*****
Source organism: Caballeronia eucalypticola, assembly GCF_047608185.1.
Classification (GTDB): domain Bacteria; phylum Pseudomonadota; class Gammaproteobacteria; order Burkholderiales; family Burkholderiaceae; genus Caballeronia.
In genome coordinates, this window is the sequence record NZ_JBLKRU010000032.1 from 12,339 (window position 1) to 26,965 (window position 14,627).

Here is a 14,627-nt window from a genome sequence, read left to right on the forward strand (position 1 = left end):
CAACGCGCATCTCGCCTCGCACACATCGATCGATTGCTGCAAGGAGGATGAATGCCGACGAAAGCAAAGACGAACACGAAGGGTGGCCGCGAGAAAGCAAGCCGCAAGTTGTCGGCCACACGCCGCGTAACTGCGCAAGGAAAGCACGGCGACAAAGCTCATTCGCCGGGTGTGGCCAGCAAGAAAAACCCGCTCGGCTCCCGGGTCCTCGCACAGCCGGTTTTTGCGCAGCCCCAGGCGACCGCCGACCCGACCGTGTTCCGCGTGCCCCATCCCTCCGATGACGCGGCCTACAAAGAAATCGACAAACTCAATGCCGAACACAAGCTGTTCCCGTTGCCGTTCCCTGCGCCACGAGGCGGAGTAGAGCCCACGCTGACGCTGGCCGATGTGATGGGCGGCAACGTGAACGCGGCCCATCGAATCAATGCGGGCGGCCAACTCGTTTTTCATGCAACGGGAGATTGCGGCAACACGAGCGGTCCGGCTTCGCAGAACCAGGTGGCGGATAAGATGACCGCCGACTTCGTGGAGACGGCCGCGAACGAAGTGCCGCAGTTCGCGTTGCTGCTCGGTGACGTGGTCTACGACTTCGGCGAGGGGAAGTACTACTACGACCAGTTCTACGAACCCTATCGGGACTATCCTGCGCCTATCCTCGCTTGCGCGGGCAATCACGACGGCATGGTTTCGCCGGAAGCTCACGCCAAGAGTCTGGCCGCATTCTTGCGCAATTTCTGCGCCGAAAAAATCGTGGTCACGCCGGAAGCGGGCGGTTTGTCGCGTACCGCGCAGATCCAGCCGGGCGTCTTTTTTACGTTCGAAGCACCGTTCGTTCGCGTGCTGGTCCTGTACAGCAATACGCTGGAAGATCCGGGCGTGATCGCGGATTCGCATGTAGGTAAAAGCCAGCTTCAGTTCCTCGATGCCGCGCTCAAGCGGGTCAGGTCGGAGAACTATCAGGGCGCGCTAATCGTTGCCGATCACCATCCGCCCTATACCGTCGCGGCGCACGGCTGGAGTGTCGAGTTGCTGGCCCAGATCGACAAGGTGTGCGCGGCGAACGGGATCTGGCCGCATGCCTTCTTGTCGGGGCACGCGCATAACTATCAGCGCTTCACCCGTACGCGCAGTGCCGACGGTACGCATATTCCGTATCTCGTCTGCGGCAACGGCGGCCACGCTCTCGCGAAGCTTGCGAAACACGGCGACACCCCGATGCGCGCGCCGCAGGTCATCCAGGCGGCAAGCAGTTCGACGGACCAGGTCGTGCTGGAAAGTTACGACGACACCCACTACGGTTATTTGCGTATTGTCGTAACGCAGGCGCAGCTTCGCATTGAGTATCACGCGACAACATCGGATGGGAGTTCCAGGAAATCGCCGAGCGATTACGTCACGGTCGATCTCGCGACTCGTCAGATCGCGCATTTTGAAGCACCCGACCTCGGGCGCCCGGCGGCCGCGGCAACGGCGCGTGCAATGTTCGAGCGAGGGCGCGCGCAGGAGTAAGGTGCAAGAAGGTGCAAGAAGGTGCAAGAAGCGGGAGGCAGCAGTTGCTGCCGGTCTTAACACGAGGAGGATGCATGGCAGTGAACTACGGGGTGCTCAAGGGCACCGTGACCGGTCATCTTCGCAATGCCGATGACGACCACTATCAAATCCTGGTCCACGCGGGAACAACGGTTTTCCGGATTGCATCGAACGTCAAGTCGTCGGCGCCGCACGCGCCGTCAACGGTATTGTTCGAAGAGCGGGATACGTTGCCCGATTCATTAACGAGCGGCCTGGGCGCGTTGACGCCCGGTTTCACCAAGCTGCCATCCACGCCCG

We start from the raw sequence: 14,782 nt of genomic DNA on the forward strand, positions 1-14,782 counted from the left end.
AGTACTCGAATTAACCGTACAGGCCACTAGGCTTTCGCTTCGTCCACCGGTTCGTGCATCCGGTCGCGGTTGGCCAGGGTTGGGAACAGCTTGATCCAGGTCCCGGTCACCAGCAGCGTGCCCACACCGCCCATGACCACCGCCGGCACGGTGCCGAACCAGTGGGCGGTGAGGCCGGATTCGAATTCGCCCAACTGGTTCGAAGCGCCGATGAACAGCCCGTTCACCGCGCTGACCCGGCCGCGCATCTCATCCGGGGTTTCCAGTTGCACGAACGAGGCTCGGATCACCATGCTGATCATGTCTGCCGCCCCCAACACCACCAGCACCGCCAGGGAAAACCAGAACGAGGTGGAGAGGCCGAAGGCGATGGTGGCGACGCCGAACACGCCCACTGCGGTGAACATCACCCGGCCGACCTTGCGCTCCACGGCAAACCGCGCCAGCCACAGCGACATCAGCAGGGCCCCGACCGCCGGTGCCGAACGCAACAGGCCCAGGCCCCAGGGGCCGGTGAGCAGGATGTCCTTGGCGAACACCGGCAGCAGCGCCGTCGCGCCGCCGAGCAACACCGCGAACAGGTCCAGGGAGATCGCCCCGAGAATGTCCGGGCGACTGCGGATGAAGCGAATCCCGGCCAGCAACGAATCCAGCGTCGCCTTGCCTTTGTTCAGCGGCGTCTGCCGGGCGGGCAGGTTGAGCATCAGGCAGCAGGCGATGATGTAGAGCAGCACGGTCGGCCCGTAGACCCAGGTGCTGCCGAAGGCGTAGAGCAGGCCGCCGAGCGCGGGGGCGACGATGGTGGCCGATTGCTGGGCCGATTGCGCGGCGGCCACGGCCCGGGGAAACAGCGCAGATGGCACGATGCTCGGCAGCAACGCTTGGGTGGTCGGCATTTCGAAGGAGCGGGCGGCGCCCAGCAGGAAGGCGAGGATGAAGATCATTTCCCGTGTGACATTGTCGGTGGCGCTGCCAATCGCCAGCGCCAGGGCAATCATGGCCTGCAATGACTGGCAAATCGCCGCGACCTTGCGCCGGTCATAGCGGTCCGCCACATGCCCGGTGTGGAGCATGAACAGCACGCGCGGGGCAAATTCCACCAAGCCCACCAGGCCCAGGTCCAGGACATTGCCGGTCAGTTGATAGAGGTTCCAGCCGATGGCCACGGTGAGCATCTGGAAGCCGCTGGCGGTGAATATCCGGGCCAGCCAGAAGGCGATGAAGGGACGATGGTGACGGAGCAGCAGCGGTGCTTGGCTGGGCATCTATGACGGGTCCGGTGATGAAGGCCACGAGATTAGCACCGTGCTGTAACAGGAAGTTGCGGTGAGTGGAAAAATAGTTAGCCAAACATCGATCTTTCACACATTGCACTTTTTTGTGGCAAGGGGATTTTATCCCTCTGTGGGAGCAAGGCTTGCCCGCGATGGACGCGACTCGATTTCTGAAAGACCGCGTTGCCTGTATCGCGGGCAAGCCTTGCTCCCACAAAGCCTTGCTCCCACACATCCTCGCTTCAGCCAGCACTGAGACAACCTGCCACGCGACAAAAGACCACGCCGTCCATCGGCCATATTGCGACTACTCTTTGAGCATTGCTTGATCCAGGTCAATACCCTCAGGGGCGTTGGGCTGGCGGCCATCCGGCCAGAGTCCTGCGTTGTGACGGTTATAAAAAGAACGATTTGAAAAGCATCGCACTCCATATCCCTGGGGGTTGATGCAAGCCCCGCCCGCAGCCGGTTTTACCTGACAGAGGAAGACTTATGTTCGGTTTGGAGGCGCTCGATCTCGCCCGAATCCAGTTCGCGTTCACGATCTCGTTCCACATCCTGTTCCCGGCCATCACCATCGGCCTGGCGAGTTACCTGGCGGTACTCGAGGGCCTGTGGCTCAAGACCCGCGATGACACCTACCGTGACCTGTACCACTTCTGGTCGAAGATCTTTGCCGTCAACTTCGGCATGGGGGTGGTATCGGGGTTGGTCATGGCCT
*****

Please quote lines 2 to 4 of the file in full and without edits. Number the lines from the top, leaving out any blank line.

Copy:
Classification (GTDB): domain Bacteria; phylum Pseudomonadota; class Gammaproteobacteria; order Burkholderiales; family Burkholderiaceae; genus Caballeronia.
In genome coordinates, this window is the sequence record NZ_JBLKRU010000032.1 from 12,339 (window position 1) to 26,965 (window position 14,627).

Here is a 14,627-nt window from a genome sequence, read left to right on the forward strand (position 1 = left end):